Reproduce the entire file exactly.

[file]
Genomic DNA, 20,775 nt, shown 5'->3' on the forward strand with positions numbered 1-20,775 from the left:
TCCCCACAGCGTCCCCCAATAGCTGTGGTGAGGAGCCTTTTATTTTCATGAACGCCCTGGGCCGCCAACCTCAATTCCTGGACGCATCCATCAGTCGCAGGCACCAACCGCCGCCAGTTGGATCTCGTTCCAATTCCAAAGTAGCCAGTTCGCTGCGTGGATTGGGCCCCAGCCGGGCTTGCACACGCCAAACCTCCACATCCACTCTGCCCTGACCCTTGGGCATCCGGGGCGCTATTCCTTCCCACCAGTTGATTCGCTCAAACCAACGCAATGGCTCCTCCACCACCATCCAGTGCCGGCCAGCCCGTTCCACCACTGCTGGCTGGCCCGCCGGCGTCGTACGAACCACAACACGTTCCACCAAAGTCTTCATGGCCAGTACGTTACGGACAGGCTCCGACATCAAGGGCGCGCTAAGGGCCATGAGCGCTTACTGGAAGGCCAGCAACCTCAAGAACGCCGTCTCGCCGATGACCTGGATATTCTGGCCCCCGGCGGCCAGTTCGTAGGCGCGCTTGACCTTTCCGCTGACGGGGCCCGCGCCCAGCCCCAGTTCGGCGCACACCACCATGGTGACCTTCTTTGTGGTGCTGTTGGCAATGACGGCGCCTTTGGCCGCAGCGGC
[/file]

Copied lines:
Genomic DNA, 20,775 nt, shown 5'->3' on the forward strand with positions numbered 1-20,775 from the left:
TCCCCACAGCGTCCCCCAATAGCTGTGGTGAGGAGCCTTTTATTTTCATGAACGCCCTGGGCCGCCAACCTCAATTCCTGGACGCATCCATCAGTCGCAGGCACCAACCGCCGCCAGTTGGATCTCGTTCCAATTCCAAAGTAGCCAGTTCGCTGCGTGGATTGGGCCCCAGCCGGGCTTGCACACGCCAAACCTCCACATCCACTCTGCCCTGACCCTTGGGCATCCGGGGCGCTATTCCTTCCCACCAGTTGATTCGCTCAAACCAACGCAATGGCTCCTCCACCACCATCCAGTGCCGGCCAGCCCGTTCCACCACTGCTGGCTGGCCCGCCGGCGTCGTACGAACCACAACACGTTCCACCAAAGTCTTCATGGCCAGTACGTTACGGACAGGCTCCGACATCAAGGGCGCGCTAAGGGCCATGAGCGCTTACTGGAAGGCCAGCAACCTCAAGAACGCCGTCTCGCCGATGACCTGGATATTCTGGCCCCCGGCGGCCAGTTCGTAGGCGCGCTTGACCTTTCCGCTGACGGGGCCCGCGCCCAGCCCCAGTTCGGCGCACACCACCATGGTGACCTTCTTTGTGGTGCTGTTGGCAATGACGGCGCCTTTGGCCGCAGCGGC